Thursday, December 20, 2012

Win More With Less

One thing that has really stood out for me this year is how much people are getting “lost in the unnecessary”. Established companies try to cover as many bases as they can out of fear of getting overtaken by smaller businesses that claim to be more “agile”. More data means thicker and more complex reports that are less inspiring to read. People are sharing more online but not in proportion to the amount of new ideas we should be creating.

Steve Jobs once said that “deciding what not to do is as important as deciding what to do”. He would ask his top 100 people for 10 things they needed to do and then once the list was made tell them they could only do 3.

A.G. Lafley once told me “the important thing about a change programme is knowing what not to change”. Deciding what to eliminate not only helps you focus on what’s important, it also forces you to create a better product. Jeff Bezos has done it by working to “eliminate all the gatekeepers” that has been a barrier between consumers and suppliers.

Focusing on the important, not the urgent, will ensure that you do things right. And if you fail, you’ll be able to fix it faster too.

Wednesday, December 19, 2012

Sustainable By Design

Sustainability is important, but convincing people to behave in a manner that is more sustainable is a challenge. This is where design comes in. Designers are already skilled at creating products that influence how people think, feel and interact.

An example was illustrated recently in an article in the Guardian. The humble kitchen kettle accounts for 4% of the UK’s household carbon emissions. 95% of its energy consumption comes from boiling water, something that is done an average of 2.4 times for every cup of tea or coffee made. Why so high? People over-fill the kettle, get distracted, don’t hear it finish, and then assume the water’s not hot enough so they turn it on again.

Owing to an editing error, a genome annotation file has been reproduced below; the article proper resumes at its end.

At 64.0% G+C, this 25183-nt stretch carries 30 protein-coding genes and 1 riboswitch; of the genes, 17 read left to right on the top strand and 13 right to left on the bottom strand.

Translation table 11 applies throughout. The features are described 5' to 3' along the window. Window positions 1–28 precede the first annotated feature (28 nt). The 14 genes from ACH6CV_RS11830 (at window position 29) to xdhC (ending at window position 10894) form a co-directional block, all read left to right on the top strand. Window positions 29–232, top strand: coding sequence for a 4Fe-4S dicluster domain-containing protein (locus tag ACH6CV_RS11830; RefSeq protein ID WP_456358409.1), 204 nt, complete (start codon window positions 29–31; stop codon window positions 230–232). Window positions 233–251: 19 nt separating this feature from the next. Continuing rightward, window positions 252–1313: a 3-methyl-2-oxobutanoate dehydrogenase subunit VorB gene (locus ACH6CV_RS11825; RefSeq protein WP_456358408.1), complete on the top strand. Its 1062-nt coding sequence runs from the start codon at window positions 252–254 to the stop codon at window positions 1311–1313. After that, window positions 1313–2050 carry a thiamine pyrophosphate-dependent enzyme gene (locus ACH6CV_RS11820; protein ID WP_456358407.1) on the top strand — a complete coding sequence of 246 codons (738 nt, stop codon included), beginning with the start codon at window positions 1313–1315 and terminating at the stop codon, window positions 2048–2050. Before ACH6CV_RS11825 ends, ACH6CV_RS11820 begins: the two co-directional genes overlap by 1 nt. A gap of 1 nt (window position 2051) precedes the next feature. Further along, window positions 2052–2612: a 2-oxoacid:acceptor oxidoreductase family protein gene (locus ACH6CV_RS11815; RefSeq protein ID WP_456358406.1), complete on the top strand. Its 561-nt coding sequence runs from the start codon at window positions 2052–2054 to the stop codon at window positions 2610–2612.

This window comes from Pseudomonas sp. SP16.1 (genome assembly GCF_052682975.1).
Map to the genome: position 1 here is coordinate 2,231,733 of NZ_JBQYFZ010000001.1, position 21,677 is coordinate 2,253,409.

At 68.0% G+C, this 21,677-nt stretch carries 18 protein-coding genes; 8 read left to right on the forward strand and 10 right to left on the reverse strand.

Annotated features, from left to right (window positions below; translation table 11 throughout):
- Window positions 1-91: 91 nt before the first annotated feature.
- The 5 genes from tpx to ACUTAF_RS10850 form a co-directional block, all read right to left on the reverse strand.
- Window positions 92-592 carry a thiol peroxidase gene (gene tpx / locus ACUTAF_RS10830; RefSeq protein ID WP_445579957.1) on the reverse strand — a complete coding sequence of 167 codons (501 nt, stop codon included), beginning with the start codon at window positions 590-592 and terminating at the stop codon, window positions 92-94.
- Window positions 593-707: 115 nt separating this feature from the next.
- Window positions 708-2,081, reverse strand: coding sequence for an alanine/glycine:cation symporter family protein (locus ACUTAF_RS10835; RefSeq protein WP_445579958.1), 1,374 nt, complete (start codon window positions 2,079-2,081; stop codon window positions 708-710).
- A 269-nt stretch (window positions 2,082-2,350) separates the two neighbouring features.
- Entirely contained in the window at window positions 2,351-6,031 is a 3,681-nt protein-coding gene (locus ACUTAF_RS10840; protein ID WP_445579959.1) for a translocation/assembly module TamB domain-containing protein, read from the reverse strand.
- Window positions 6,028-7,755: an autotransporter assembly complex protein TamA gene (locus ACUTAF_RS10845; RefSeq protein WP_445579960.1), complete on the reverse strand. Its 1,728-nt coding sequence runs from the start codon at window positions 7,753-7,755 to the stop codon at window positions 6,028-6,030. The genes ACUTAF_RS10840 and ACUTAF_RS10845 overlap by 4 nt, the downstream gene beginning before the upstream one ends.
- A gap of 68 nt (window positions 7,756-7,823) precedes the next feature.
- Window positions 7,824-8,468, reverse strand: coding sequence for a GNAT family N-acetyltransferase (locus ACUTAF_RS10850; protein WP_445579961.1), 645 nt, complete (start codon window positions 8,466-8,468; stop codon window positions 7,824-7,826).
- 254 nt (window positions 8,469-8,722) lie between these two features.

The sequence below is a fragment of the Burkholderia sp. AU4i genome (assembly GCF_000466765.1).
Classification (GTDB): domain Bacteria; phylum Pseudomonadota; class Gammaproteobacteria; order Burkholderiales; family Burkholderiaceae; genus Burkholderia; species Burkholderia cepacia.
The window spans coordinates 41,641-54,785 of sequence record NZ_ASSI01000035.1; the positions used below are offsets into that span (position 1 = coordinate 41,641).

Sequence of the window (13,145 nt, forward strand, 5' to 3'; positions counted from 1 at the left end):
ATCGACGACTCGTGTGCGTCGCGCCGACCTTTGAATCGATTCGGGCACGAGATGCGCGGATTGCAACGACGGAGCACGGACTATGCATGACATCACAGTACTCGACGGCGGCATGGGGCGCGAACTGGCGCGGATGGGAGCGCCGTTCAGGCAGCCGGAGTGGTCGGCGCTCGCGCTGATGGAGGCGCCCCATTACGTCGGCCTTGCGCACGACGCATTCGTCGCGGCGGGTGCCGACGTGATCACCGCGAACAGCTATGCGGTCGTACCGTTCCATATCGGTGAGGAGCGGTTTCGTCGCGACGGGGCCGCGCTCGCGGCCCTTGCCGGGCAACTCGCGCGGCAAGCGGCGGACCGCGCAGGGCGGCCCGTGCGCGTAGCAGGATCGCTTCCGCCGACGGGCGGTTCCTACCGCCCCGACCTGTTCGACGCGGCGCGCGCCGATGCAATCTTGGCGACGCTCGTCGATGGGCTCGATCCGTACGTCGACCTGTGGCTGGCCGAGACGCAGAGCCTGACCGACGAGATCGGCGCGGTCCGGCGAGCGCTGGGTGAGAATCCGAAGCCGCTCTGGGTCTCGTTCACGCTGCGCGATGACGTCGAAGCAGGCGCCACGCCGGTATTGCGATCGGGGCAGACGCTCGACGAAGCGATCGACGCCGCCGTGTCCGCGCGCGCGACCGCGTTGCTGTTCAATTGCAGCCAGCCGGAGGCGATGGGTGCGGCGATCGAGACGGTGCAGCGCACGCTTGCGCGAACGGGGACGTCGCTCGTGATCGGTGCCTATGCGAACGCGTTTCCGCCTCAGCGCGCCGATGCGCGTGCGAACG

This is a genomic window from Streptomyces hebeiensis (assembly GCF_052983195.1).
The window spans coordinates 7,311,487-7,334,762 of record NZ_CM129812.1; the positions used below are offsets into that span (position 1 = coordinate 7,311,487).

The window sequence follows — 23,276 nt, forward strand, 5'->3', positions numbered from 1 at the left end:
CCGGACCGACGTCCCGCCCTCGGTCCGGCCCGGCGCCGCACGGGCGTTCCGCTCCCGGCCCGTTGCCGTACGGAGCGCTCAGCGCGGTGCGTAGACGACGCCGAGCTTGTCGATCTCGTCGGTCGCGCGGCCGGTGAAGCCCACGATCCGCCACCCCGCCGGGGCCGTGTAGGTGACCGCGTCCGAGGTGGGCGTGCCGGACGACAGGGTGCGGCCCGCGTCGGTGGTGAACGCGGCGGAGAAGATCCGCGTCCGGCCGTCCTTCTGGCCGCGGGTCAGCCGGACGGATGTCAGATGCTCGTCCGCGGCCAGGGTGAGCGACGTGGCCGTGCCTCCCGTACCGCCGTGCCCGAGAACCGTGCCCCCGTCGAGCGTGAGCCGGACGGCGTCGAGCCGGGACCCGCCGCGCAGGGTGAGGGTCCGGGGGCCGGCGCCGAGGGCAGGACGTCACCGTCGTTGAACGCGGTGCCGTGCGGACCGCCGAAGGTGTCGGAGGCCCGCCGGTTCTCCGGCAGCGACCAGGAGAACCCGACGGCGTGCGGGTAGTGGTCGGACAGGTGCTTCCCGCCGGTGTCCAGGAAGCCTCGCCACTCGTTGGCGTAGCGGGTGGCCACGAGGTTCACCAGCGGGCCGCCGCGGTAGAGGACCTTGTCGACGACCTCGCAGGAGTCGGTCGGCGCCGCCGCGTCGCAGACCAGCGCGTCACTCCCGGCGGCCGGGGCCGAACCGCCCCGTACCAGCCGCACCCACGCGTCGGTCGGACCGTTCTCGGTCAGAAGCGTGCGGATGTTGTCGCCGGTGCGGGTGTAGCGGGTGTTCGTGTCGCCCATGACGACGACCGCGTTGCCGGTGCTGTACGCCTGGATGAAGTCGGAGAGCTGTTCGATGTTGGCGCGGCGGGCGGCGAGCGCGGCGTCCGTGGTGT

The solutions to a better kettle are simple. Bring back the whistle and people will know it’s finished. Redesign the water indicators so people know how much water they need. Build in a temperature gauge so you know whether it really needs to be turned on again. Three simple design changes. Three simple solutions to solving unsustainable behaviour.

There are almost no limits to where sustainable design can be applied. Take any item within arm’s reach and there’ll be a way to make it not only greener, but simply more beautiful and more efficient.

Tuesday, December 18, 2012

The Mind’s Eye

Positive visualization helps us “see” ourselves in winning situations. It can motivate the actions and feelings we need to get to where we want to be, and psych us up for what’s ahead. Visualizing can help us run further, push harder and perform better. This is especially helpful if you’re feeling tired or deflated.

Athletes often envision themselves winning Gold, having medals put around their neck, holding up trophies, and crossing the finish line. It gives them the extra edge that drives their competitive spirit. But it’s not just the good times that get visualized. Many athletes have learned to develop mental toughness by “seeing” themselves face-to-face with potential challenges. By picturing potential adversities, and envisioning yourself successfully overcoming those obstacles, you can become more confident in your abilities.